Councils demand regional airline access to Sydney Airport


Councils in New South Wales have called on the federal government to guarantee that regional airlines will have access to Sydney Kingsford Smith Airport if a second major airport is built.

The issue has become a major concern for Local Government NSW (LGNSW) which fears a second Sydney Airport will lock out regional airlines from flying into the existing main city airport and force them to land at the second airport or other airport facilities like Bankstown, Newcastle, and Canberra.

The LGA’s big gripe is that rural and regional commuters are at risk of losing access to services available only in the city and have asked for an assurance from Minister for Infrastructure and Regional Development Warren Truss that regional airlines will have continued equitable access to Sydney Airport.

LGNSW President Keith Rhoades’ concern is not unfounded given his claim that the Sydney Airport Corporation Limited (SACL) has previously attempted to restrict the access of regional airlines to key arrival and departure slots, departure gates, and lounge and maintenance facilities.

A significant concern is that better funded bigger airlines could try to force out smaller rivals when full capacity is reached, forcing regional, short haul commuters to land on the edge of the city rather than in it.

Mr Rhoades said despite protection measures already put in place, there should be additional guarantees for regional airlines to “specifically to ensure their continued use during the airport’s privatisation process”.

Pushing to persuade federal and state regional Members of Parliament that access must be maintained, Mr Rhoades warned restricting accessibility would have serious consequences for country communities and businesses that rely on regional airlines having direct access to the main domestic airport in Sydney.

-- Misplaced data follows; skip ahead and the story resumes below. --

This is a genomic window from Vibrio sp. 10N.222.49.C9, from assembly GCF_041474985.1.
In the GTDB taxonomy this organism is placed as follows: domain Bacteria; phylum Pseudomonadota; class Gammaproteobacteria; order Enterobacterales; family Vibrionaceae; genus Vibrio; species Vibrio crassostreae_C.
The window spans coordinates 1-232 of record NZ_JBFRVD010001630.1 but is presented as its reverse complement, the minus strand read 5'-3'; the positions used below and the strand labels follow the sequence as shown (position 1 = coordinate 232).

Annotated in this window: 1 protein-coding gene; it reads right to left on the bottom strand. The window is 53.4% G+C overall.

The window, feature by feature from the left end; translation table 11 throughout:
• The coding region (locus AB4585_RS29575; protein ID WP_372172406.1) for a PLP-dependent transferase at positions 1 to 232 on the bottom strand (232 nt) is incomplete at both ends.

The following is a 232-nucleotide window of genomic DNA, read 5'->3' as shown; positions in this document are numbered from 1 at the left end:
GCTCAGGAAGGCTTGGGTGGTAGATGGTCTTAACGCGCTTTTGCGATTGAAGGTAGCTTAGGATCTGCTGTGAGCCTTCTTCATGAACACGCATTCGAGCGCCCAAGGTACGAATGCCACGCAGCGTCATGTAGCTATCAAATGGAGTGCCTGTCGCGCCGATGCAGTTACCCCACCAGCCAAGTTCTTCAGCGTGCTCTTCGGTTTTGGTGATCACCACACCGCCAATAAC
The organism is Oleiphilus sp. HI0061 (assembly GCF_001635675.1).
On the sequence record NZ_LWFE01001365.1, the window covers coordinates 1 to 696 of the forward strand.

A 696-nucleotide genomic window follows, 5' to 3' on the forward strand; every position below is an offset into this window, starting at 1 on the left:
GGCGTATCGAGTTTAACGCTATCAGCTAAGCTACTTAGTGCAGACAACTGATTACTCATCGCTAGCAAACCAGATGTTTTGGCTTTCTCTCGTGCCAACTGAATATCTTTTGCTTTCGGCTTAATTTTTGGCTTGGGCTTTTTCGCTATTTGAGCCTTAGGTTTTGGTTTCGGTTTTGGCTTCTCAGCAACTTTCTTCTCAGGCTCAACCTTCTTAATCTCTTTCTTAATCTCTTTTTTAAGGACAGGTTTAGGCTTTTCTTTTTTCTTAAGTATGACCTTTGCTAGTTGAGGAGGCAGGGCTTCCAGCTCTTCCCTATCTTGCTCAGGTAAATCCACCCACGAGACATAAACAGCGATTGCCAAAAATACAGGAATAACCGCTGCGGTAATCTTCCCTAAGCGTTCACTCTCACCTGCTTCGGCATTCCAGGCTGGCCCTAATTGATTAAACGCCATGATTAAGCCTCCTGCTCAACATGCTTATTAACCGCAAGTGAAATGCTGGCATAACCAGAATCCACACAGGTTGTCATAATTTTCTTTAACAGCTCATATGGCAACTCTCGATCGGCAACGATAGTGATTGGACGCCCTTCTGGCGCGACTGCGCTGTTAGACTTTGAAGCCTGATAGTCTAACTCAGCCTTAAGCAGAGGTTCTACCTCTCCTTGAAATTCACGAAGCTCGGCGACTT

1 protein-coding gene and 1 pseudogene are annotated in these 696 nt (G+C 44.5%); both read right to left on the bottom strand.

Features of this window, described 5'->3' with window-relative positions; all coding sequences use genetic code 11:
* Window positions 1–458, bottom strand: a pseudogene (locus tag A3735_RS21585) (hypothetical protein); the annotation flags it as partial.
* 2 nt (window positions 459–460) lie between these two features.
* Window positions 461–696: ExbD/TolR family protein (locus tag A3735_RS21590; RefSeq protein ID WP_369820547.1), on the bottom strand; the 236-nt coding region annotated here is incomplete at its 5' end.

The importance was stressed by the fact many rural and regional commuters already had to travel long distances to get to the airports in their regions. Mr Rhoades said it was “unreasonable and impractical” to expect them to disembark at facilities requiring further travel time.

Mr Rhoades didn’t see extra transport infrastructure as a solution because there would still be extra time and costs for country people travelling to Sydney for business, international flight transfers or services that are “non-existent” in their communities.

“Many regional and rural residents travel to Sydney for educational purposes, health and medical services that are dwindling or are no longer available in their communities, and for essential business which support the local economies of townships across the state,” Mr Rhoades said.

He firmly warned that removing regional airline access to Sydney’s prime airport facility will ultimately impact country businesses, employment and the social well-being of regional and rural communities “who deserve our support”.

“Sydney Airport access decisions should not be solely based on economics. To reduce this debate down to dollars and cents is a slap in the face of the millions of people that live in country NSW,” Mr Rhoades said.

He said access to Sydney’s key domestic airport is about equity for country commuters, equity to services their metropolitan counterparts take for granted, and equity to an airport that is situated close to Sydney’s centre.

“Local Government NSW, our members and the communities they represent will not accept the backhanded solution of forcing regional airlines to land at other airport facilities like Bankstown, Newcastle, Canberra or the prospective second airport in Sydney,” Mr Rhoades said.

Sydney residents in areas affected by aircraft noise are also unlikely to warm to regional airlines being booted out of Kingsford Smith Airport.

In the event that larger overseas aircraft and regional are dispatched to a second outer suburban airport, noise levels and movement frequencies could increase dramatically to cater for domestic inter-city traffic.

At the moment smaller, propeller driven regional aircraft provide a degree of respite from much noisier jets like Qantas’ antiquated fleet of Boeing 767s that service the heavily patronised Sydney to Melbourne run.

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